Microsoft now offers accessibility information as open source code


Making computers, software and the Internet more accessible to users with physical disabilities is the goal of Microsoft’s two Accessibility Insights applications, which are now available in open source code.

The two free tools, Accessibility Insights for Windows and Accessibility Insights for Web, help developers find and fix common accessibility issues early in the software development lifecycle. They can be used as stand-alone tools or integrated through their rule engines into a developer’s building process, wrote Keith Ballinger, general manager of development services at Microsoft, in a March 12 post on the site. Company web. Free blog.

“We are designing, building and launching more accessible products to promote inclusion” for users with a wide range of physical disabilities, wrote Ballinger. “That’s why we created Accessibility Insights, a first step in developing tools that help developers solve accessibility issues early in the design process. Our goal with Accessibility Insights is not to reinvent the wheel, but to modernize existing technology and optimize it for use in developer workflows.

The apps are based on open source technology from Deque Systems, which works with companies to make their websites and mobile apps accessible to people with disabilities, Ballinger wrote. The Accessibility Insights apps are part of Microsoft’s broader inclusion efforts that also involve inclusive recruiting and the Department of Homeland Security’s Trusted Tester program, he added.

“We’re driven by the promise of more accessible products for more people,” Ballinger wrote. “That’s why we publish Accessibility Insights to the open source and accessibility communities. It is all ours now, and together we will continue to make it a better tool and build a more accessible future. “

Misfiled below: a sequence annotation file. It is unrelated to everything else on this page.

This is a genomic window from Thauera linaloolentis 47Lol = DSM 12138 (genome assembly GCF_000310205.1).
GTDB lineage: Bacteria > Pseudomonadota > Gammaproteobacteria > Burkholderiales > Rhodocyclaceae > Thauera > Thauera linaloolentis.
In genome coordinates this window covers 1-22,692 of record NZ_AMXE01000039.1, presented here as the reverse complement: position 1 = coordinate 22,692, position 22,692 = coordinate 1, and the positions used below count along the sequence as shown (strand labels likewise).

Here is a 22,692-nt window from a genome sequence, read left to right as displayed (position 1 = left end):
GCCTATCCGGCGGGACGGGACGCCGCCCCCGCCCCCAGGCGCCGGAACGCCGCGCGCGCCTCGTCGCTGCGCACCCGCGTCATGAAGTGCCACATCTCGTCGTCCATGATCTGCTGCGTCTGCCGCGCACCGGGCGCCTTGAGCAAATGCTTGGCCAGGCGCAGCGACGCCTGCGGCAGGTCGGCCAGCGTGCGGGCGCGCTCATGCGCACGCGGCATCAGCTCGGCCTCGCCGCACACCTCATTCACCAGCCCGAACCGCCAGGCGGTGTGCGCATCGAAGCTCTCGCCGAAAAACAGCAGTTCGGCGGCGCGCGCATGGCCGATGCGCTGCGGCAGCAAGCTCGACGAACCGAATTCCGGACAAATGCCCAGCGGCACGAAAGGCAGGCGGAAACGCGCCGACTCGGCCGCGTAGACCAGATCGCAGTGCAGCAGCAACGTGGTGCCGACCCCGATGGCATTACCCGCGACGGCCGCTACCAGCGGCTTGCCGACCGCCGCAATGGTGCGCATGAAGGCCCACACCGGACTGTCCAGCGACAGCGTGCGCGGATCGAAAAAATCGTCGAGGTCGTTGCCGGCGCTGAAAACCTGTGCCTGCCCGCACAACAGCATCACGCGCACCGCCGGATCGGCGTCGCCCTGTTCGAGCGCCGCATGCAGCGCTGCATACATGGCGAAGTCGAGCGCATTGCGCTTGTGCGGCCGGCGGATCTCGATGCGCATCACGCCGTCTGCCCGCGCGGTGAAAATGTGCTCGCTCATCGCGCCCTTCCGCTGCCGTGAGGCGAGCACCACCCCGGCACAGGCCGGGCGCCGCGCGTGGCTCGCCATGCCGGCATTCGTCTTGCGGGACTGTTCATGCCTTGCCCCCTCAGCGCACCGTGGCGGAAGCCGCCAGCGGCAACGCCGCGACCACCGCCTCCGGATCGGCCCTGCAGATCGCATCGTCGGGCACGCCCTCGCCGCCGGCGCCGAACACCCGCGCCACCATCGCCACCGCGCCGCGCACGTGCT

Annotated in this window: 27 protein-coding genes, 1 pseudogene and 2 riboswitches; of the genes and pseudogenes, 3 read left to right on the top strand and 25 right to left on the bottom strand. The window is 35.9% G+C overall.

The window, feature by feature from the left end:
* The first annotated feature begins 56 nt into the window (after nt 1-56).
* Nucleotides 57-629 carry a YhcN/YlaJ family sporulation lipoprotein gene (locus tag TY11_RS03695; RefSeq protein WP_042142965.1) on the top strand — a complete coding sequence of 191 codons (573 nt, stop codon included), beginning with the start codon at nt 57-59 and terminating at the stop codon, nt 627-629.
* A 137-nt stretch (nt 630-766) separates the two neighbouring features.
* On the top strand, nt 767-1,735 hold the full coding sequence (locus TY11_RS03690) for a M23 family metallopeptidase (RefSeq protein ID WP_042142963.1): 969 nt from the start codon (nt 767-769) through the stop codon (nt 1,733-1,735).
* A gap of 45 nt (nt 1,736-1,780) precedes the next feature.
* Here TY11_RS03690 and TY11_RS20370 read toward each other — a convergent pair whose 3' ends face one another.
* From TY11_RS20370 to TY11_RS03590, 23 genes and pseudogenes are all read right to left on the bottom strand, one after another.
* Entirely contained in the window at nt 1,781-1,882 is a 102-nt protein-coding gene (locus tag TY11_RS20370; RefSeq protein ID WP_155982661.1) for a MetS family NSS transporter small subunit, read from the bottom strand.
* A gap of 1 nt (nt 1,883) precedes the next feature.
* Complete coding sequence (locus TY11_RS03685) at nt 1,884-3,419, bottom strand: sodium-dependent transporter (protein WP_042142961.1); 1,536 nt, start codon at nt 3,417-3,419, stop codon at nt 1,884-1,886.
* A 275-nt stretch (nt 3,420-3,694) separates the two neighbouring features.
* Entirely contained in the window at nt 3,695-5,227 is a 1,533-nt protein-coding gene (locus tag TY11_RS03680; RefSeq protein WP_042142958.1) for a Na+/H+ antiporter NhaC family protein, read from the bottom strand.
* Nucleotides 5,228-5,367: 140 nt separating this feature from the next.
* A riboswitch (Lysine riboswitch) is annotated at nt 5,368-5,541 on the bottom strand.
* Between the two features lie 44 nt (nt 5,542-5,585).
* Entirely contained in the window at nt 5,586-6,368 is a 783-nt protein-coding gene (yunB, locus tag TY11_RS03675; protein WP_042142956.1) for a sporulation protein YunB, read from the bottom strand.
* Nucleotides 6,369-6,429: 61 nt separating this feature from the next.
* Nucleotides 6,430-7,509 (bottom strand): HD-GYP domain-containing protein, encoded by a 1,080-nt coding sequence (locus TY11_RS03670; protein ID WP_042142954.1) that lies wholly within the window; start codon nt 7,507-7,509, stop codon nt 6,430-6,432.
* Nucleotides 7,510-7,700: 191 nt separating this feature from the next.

To encourage new open-source efforts, Deque Systems is providing a GitHub problem brief for Accessibility Insights for the web and color contrast detection heuristics for Accessibility Insights for Windows, Ballinger wrote. Microsoft contributed its Windows Rules Engine to the ax accessibility project so that all major platforms could be covered.

Identify common accessibility issues in code

Using automated verification systems, Accessibility Insights can quickly identify common accessibility issues in a developer’s code, allowing them to spot code issues before proceeding with additional testing that requires human judgment. . These human tests also benefit from the help of the tools, Ballinger wrote, which helps the tests run more smoothly.

“By focusing on easy-to-use tools, we hope to help make accessibility more accessible,” Ballinger wrote.

After uploading the code for both Accessibility Insights tools, developers can join open source projects for Windows or for the web on GitHub.

The Accessibility Insights tool for Windows includes a live inspection feature that allows developers to verify that an item in an application has the correct UI automation properties when they hover over the item or set. keyboard focus on it. Additionally, the FastPass feature is a lightweight two-step process that helps developers identify common, high-impact accessibility issues in under five minutes.

In-app troubleshooting capabilities allow developers to diagnose and resolve specific accessibility issues, including viewing supported models by monitoring and calling associated UI methods to See if an item responds correctly to user input and recording application events to verify that an application is generating the expected events.

The Accessibility Insights for Web Tool is a Chrome extension that helps developers find and fix accessibility issues in apps and websites. It includes FastPass to help developers quickly identify common, high-impact accessibility issues and assessment capabilities that allow anyone with HTML skills to verify that a web application or website is 100 compliant. % to the Web Content Accessibility Guidelines (WCAG) 2.0 level AA.

“We value ideas from a diverse community to make sure we’re building the best tooling in the industry,” Ballinger wrote. “Together, with partners, developers, designers and the disability community, we can ensure equal access to information for all. “


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